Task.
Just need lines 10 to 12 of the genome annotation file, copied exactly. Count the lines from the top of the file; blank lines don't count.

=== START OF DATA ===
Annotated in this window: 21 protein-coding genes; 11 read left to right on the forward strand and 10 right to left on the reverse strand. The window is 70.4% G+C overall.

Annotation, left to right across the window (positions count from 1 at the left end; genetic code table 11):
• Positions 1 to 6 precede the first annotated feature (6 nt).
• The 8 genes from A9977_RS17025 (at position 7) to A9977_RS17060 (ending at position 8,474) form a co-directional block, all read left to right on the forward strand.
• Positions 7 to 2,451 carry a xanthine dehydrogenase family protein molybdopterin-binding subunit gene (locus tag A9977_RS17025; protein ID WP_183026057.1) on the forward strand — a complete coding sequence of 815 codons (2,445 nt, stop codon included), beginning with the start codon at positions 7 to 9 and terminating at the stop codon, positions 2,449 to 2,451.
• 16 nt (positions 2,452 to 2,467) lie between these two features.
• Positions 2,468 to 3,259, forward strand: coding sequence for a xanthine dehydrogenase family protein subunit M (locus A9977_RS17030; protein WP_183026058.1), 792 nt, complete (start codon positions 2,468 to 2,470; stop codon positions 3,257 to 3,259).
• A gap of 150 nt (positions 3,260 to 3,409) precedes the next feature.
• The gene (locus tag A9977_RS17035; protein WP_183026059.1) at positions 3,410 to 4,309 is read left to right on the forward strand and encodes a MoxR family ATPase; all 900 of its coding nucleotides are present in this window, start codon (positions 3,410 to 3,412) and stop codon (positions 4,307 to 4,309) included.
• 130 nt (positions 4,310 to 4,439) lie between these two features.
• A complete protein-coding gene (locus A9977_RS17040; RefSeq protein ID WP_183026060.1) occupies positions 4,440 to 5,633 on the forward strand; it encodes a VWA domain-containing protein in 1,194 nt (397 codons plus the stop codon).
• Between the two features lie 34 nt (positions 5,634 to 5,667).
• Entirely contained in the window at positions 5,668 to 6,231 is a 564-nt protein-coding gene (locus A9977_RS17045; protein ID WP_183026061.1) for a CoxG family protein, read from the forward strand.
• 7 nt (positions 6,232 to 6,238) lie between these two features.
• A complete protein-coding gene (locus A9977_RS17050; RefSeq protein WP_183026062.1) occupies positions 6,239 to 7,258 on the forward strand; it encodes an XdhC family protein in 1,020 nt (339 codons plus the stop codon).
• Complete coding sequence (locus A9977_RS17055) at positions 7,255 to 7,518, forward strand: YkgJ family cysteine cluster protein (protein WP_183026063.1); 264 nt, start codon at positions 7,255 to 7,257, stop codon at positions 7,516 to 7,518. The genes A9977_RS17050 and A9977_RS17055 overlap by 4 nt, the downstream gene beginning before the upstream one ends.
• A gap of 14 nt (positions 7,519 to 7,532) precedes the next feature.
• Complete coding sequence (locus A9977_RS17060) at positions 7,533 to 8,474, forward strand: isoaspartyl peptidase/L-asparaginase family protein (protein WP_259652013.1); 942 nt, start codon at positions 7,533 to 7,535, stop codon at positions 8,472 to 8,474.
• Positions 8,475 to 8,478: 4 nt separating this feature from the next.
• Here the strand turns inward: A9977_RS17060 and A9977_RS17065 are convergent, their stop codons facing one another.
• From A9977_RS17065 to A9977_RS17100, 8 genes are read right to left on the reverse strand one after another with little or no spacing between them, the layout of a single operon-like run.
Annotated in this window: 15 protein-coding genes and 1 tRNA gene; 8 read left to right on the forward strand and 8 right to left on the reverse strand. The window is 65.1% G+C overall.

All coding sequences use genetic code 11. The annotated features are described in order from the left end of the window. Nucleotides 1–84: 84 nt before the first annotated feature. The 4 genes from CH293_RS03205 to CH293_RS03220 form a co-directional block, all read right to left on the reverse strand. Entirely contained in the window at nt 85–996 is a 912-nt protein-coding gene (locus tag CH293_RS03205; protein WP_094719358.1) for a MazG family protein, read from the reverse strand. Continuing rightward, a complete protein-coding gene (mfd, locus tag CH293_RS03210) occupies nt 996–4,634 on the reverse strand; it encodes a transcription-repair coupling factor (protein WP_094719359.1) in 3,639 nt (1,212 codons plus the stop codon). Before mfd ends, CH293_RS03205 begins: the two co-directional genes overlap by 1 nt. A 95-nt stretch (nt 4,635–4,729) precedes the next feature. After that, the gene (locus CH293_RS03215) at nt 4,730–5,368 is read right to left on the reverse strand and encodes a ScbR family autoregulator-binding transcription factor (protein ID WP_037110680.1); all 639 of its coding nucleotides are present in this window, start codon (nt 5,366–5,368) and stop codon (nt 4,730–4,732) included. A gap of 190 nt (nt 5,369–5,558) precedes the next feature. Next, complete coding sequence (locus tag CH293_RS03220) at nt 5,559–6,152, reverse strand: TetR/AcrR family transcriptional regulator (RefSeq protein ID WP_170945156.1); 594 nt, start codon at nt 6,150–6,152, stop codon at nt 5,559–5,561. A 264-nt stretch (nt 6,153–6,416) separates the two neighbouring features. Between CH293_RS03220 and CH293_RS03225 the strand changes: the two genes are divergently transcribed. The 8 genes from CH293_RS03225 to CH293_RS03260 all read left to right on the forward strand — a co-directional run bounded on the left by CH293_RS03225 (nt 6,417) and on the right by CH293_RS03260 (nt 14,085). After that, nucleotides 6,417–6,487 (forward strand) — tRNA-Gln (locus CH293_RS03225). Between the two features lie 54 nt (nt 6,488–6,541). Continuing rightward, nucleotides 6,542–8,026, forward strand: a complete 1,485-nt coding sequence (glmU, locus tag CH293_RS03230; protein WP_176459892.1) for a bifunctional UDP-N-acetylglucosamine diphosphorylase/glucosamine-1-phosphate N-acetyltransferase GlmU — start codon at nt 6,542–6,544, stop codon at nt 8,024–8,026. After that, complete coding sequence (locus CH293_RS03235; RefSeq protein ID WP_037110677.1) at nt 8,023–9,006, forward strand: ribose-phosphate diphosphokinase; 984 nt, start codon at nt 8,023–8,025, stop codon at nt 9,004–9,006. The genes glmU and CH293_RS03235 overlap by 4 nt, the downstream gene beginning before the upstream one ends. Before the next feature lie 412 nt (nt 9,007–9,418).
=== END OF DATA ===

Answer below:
• 130 nt (positions 4,310 to 4,439) lie between these two features.
• A complete protein-coding gene (locus A9977_RS17040; RefSeq protein ID WP_183026060.1) occupies positions 4,440 to 5,633 on the forward strand; it encodes a VWA domain-containing protein in 1,194 nt (397 codons plus the stop codon).
• Between the two features lie 34 nt (positions 5,634 to 5,667).